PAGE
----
A single nucleotide linked to a switch in metal ion reactivity preference in the HDV ribozymes.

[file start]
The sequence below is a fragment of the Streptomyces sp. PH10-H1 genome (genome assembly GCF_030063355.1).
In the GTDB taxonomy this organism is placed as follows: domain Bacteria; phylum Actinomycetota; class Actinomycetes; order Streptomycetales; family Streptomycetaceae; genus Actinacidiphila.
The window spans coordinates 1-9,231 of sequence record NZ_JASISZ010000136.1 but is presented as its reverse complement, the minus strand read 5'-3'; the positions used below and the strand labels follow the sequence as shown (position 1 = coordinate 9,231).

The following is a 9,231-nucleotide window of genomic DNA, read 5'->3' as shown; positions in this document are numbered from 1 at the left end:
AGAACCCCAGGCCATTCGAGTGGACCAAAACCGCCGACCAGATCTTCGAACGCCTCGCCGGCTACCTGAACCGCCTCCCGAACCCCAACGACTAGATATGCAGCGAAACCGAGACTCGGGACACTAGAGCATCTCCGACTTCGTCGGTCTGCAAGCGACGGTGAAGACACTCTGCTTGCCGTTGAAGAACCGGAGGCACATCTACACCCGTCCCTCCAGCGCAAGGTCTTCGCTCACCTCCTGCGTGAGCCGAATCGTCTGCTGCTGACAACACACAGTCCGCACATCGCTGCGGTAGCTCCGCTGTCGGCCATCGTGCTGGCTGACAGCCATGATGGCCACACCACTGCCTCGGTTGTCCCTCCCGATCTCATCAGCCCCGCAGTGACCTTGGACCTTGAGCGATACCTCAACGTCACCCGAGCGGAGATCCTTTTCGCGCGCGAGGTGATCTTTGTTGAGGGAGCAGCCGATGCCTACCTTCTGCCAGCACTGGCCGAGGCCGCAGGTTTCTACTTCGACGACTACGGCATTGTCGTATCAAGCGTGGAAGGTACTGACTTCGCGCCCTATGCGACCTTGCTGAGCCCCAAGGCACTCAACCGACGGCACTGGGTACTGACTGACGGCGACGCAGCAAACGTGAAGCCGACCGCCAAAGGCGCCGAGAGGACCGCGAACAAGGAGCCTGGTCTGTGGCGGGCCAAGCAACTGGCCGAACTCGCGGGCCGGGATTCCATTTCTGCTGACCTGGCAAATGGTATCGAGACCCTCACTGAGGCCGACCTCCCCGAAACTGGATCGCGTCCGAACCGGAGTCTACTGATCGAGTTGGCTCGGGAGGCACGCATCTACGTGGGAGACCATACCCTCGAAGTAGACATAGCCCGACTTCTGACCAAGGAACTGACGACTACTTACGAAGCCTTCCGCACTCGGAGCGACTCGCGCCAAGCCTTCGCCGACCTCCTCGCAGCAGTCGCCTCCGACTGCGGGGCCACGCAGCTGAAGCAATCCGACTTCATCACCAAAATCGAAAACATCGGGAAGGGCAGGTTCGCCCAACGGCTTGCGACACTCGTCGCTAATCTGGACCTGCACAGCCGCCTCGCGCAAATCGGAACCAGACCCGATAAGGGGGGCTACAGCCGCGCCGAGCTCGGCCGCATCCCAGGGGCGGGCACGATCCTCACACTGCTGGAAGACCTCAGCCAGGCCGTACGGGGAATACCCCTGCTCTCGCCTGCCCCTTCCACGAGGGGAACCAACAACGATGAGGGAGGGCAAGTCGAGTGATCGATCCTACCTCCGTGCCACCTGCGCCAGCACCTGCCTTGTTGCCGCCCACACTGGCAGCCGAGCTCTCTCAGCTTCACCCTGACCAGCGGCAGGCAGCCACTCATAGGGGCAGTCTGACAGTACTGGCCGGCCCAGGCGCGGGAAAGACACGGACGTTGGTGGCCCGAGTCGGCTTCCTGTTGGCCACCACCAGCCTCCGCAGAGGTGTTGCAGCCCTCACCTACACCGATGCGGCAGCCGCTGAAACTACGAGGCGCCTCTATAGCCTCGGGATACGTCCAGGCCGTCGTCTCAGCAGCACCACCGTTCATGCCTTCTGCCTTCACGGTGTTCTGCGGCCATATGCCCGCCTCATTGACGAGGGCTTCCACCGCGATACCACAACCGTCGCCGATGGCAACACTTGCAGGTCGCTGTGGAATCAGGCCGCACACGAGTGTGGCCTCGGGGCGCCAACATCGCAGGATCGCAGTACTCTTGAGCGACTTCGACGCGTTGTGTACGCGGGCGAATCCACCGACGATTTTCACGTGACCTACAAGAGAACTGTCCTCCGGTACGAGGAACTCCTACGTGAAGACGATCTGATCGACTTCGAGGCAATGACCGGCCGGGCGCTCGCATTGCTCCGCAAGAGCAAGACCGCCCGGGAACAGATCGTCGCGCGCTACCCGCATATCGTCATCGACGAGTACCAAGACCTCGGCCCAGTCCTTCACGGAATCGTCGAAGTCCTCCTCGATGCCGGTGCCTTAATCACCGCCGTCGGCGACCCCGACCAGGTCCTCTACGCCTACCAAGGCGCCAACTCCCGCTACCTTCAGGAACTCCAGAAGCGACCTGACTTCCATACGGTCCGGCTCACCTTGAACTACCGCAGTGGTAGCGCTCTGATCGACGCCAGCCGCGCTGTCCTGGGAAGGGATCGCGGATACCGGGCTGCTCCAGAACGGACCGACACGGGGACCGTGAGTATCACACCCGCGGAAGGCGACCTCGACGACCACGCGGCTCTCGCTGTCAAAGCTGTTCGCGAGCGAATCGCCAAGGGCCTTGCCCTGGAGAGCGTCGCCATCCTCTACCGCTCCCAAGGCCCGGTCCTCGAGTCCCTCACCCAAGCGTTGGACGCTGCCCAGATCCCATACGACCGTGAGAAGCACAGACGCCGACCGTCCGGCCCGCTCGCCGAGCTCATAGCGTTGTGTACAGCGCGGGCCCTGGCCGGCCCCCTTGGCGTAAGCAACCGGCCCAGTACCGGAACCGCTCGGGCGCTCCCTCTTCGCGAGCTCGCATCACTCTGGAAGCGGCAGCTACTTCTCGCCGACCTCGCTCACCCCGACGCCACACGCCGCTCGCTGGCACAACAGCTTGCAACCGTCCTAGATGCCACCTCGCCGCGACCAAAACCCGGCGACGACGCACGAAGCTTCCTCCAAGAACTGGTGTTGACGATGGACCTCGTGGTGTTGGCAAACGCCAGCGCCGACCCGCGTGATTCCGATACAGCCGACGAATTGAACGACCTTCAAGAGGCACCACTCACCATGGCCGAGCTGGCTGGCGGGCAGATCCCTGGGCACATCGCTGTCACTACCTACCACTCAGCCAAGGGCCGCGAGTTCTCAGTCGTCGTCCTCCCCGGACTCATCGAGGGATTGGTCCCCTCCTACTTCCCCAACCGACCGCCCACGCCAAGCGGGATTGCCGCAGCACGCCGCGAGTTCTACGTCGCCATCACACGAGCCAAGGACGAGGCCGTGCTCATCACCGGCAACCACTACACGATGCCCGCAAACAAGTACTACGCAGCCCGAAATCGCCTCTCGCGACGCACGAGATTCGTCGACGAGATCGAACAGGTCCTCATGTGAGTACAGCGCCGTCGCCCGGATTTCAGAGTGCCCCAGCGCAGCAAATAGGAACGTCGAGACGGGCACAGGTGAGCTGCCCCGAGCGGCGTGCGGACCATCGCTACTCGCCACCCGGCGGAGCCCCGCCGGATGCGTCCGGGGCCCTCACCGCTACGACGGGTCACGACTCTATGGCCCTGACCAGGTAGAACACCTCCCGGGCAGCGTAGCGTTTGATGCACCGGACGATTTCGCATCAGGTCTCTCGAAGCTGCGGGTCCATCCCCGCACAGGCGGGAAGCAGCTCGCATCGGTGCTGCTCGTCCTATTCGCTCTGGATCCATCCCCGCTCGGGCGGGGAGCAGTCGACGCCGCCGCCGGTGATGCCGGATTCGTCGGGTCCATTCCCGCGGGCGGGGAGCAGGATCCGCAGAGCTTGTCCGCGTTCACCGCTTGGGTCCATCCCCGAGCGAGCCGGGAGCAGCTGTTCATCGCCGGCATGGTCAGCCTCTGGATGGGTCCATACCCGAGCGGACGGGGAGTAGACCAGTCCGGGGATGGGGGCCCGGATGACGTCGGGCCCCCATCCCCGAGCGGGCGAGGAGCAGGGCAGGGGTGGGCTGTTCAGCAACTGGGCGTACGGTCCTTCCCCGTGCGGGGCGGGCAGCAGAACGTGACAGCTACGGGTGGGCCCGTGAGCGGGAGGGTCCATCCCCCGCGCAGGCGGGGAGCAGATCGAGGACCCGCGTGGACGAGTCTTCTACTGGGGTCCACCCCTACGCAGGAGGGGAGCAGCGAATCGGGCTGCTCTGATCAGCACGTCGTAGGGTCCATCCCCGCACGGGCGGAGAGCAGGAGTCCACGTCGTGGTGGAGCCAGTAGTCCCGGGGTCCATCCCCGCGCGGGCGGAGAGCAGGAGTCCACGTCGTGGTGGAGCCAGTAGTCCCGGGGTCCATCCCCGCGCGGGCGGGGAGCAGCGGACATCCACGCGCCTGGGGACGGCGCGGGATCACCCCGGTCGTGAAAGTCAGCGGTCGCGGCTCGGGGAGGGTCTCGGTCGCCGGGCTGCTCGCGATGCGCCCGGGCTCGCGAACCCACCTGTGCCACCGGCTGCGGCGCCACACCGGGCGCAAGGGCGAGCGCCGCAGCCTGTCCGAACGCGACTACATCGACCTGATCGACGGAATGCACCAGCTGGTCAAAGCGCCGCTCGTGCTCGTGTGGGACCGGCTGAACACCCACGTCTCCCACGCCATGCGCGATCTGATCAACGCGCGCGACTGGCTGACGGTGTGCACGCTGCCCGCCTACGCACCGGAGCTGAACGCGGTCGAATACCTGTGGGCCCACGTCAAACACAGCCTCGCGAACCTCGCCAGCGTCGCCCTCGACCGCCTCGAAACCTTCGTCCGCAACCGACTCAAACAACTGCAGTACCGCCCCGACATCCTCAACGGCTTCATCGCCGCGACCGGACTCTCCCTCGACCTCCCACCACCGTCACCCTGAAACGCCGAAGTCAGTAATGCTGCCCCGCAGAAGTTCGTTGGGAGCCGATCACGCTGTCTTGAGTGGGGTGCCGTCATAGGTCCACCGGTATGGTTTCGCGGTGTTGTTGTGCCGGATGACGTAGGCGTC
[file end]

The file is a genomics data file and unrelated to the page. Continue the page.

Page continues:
The two ribozymes of hepatitis delta virus (HDV) cleave faster in divalent metal ions than in monovalent cations, and a variety of divalent metal ions can act as catalysts in supporting these higher rates. Although the ribozymes are closely related in sequence and structure, they display a different metal ion preference; the genomic form cleaves moderately faster in Mg2+ than in Ca2+ while the reverse is true for the antigenomic ribozyme. This difference raises questions about understanding the catalytic role of the metal ion in the reaction. We found that the metal ion reactivity preference correlated with the identity of a single nucleotide 5' of the cleavage site (-1 position). It is a U in the genomic sequence and a C in the antigenomic sequence. With both ribozymes, the reactivity preference for Mg2+ and Ca2+ could be reversed with a change at this position (C to U or U to C). Moreover, with an A at position -1, there was a relative increase in cleavage rates in low concentrations of Mn2+ for both ribozymes. Metal ion reactivity preference was also linked to changes in pH, and the pH-rate profiles could be shifted with nucleotide changes at position -1. Together, the data provide biochemical evidence in support of an organized active site, as seen in the crystal structures, where at least one metal ion, an ionizable group, and the conformation of the phosphate backbone at the cleavage site interact in concert to promote cleavage.
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